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House Bill 182 passed through Ohio House Health and Aging Committee, moving toward full Ohio House of Representatives

House Health and Aging Committee voted unanimously (21-0) to approve House Bill 182

by Judith Pindell, Director of Public Policy & Advocacy

Columbus –On Wednesday February 8, 2012, the House Health and Aging Committee voted unanimously (21-0) to approve House Bill 182, a bill that would legalize syringe exchange programs in Ohio.  Syringe exchange programs are proven to be an effective prevention method for the reduction of HIV and Hepatitis C transmission. Currently in Ohio, a syringe exchange program can only operate when a city’s Health Commissioner declares a public emergency, and must have the cooperation of that city’s Mayor and Chief of Police. The only two such programs in Ohio now are operating in Cleveland and Portsmouth.

H.B. 182, sponsored by State Representatives Nickie Antonio (D-Lakewood) and Mike Foley (D-Cleveland), would explicitly allow syringe exchange programs to exist in cities that obtain approval from their city Board of Health. H.B.182 was introduced in March 2011, and shortly after its introduction in the Ohio House of Representatives, a sub-committee was created within the House Health and Aging Committee to hold hearings and report back to the full Committee.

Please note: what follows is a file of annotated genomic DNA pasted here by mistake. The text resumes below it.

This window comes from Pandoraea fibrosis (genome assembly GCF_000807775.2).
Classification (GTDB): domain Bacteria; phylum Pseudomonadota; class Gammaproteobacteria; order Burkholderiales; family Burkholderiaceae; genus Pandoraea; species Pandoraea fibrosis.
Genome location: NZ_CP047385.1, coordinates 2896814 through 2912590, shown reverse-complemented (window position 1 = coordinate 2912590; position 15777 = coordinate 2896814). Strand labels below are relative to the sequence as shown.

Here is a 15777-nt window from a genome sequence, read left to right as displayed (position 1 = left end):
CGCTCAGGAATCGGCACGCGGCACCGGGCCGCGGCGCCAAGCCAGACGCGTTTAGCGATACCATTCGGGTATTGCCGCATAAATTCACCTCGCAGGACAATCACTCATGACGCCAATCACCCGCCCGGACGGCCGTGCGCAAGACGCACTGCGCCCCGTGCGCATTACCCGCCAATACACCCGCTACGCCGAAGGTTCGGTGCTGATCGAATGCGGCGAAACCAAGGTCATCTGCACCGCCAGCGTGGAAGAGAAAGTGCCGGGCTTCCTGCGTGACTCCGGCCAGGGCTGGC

Rep. Antonio explains, “HB 182 is a result of work by sub-committee members this summer Chaired by Representative Barbara Sears (R-Toledo). The committee heard testimony provided by 18 different individuals speaking to the issue.”

Throughout the summer of 2011, three hearings were held on the bill. Health officials, police commissioners, syringe exchange program staff, and supporters of syringe exchange programs testified in support of the legislation.  Chris Krueger, Syringe Access Program Coordinator of The AIDS Taskforce of Greater Cleveland also testified and was instrumental in promoting this legislation.

Rep. Mike Foley stated, “I first want to thank the advocates especially for their great work so far on this legislation. Hopefully, this bipartisan support for a clean needle exchange bill will continue through the full House of Representatives and then the Ohio Senate.”

Rep. Antonio said, “I am pleased to report with bi-partisan support the bill passed out of the Health and Aging Committee and will hopefully continue to move forward. Syringe exchange programs are an additional tool to prevent disease transmission and a path to treatment. I believe that this bill will save lives.”